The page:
“We so quickly and easily adopt tunnel vision when we stay in the same place for too long, forgetting that there is a wide world out there filled with people doing all sorts of incredible things.” Click to Tweet

If we can’t travel (and let’s be honest – sometimes we simply can’t travel), then the next best thing is to remember that travel exists. That people, and travel, and culture, and a wide, wide world of wonders are just biding their time, waiting for us to venture out into the world once more.

One of the most inspiring reminders of this idea was recently created by my friends at Get Your Guide, a booking platform for cool tours and activities all over the world.  They’ve created a real time travel infographic that shows you what’s going down around the world, right this very second.

If you’ve ever craved facts about travel like….

  • How many people are getting busted for trying to sneak pot onto the plane?
  • How many selfies are being taken around the world right now?
  • How many people are waiting in line at the Eiffel Tower?

….this infographic has the answers. Check out a snapshot below, or click this link to see real time travel updates from all over the world.

Because when you can’t travel, the next best thing is to live vicariously through the people who are.

(And who doesn’t want to know how many Americans around the world are completely drunk right now?).
Real Time Travel

Driveby Banana-ing in Bucharest

This kid will not take no for an answer. I’ve been trying to shake him for blocks now, but in his thuggish persistence he’s latched onto me like a burr and won’t let go – not until I cough up “uno leu.”

He’s small, clean, well-dressed, with designer sneakers and a tricked-out baseball cap. His dark eyes contain more than a hint of malice which he tries to cover up with upturned eyebrows and a begging pout.

“Per favore” he begs, pressing his palms together in supplication. “Uno leu, uno leu!”

He’s mysteriously Italian, which makes me wonder if there’s a pocket of expats somewhere in the city cooking up something slightly more edible than the unlucky slop I’ve encountered thus far in the old town of Bucharest.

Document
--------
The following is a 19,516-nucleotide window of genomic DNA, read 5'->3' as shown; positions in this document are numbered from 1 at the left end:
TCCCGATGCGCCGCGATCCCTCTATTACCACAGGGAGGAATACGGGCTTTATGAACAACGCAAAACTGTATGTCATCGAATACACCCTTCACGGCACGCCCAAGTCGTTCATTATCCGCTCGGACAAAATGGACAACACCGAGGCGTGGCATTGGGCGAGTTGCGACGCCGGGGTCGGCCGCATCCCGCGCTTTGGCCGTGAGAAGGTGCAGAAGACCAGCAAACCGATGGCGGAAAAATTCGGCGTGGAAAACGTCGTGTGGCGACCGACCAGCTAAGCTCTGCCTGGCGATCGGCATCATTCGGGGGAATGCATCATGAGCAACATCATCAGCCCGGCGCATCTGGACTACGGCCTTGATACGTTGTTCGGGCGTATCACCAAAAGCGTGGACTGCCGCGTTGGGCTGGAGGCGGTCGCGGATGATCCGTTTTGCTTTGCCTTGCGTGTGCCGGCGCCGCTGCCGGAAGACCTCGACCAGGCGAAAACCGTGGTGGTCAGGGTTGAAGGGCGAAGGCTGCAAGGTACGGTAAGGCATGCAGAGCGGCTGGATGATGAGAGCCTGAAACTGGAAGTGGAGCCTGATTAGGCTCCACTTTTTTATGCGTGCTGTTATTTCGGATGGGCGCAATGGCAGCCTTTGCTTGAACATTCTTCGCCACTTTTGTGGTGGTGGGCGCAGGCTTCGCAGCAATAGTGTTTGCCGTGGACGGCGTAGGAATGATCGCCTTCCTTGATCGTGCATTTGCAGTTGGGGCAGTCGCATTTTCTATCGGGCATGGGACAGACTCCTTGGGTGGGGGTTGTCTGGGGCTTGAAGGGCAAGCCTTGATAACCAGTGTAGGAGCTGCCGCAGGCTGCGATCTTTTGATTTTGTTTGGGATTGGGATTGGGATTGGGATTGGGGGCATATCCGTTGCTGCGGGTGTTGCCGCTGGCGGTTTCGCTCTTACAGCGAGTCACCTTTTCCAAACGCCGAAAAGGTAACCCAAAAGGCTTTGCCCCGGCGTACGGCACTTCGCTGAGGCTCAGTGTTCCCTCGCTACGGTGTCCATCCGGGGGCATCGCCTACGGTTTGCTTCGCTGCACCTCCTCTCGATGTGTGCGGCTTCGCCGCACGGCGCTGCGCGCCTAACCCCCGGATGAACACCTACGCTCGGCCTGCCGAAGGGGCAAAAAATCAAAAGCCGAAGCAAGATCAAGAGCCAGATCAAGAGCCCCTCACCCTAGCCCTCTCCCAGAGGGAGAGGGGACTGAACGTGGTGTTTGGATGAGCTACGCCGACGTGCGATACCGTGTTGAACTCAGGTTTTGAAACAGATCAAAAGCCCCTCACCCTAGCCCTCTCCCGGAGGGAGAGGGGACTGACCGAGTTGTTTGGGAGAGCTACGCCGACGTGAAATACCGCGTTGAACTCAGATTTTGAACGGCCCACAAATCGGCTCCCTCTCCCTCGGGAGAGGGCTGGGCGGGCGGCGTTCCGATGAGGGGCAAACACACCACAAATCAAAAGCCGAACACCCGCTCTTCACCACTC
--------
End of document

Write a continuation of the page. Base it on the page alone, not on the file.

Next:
“No money” I say again, smiling at him. I should really stop smiling, because he seems to take that as a sign of encouragement.

It is 7am on a Saturday morning and all the shop doors are closed. The streets become increasingly empty as we walk north toward Herăstrău Park.

Unfortunately this tasted as questionable as it looked.

Unfortunately this tasted as questionable as it looked.

Something about this kid scares me, and my awareness of the deserted streets stokes a growing flame of fear. He can’t be more than ten years old, but he’s tough, hardened by some sort of evil upbringing.

“Where is your mother?” I ask in English.

“Mia madre è morta” he replies in Italian, then immediately regrets it.

He’s just slipped and revealed that he understands every word I say.

“Ah ha!” I say, pointing at him, grinning.

I’m slightly terrified that a) he’s packing, and b) he has a group of 10 hoodlums waiting around the corner to mug me and beat me with their tiny fists, but I like him just the same.

We seem to have an understanding – I understand that he has to beg me and follow me, he understands that I have to say no.

That is, until I bust out the banana.

This has gone on way too long, we’re too far from the safety of my hotel, and there’s not a soul around to hear me if I scream. Self-protective mode kicks in to overdrive.

I face him and step back several feet so that I can reach into my bag without the risk of him trying to do the same.

There will be no one to hear you scream....

There will be no one to hear you scream….

I fish around with my hand, keeping my eyes on him the entire time.

“I’m not going to give you any money” I repeat for the umpteenth time, “but if you’re hungry, you can have my breakfast.”

I pull out the banana I’d grabbed from the hotel.

He looks at it, looks at me, and his eyes roll back in his head like some sort of Italian-Romanian demon only found in ancient folklore.

Wanting desperately to appease the devil, I thrust the banana toward his hand, which has gathered into a trembling fist.

“Here, take it.”

He does. And then proceeds to raise it above his head, rear back, and throw the banana at me with all the force and magnitude of a 7th inning pitcher.

The banana splatters at my feet, fibrous strands and mush flying everywhere, and I’m backing away, sputtering, as if I’ve just been shot.